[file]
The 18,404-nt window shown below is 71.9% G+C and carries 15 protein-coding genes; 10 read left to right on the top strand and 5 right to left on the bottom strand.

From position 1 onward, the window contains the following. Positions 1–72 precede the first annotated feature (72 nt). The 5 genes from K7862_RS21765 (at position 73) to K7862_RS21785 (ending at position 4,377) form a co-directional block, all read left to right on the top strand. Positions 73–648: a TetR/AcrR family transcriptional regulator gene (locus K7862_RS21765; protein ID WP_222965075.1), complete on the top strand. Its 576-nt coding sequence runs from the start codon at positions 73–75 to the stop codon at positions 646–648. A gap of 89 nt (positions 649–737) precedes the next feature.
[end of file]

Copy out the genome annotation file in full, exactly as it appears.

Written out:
The 18,404-nt window shown below is 71.9% G+C and carries 15 protein-coding genes; 10 read left to right on the top strand and 5 right to left on the bottom strand.

From position 1 onward, the window contains the following. Positions 1–72 precede the first annotated feature (72 nt). The 5 genes from K7862_RS21765 (at position 73) to K7862_RS21785 (ending at position 4,377) form a co-directional block, all read left to right on the top strand. Positions 73–648: a TetR/AcrR family transcriptional regulator gene (locus K7862_RS21765; protein ID WP_222965075.1), complete on the top strand. Its 576-nt coding sequence runs from the start codon at positions 73–75 to the stop codon at positions 646–648. A gap of 89 nt (positions 649–737) precedes the next feature.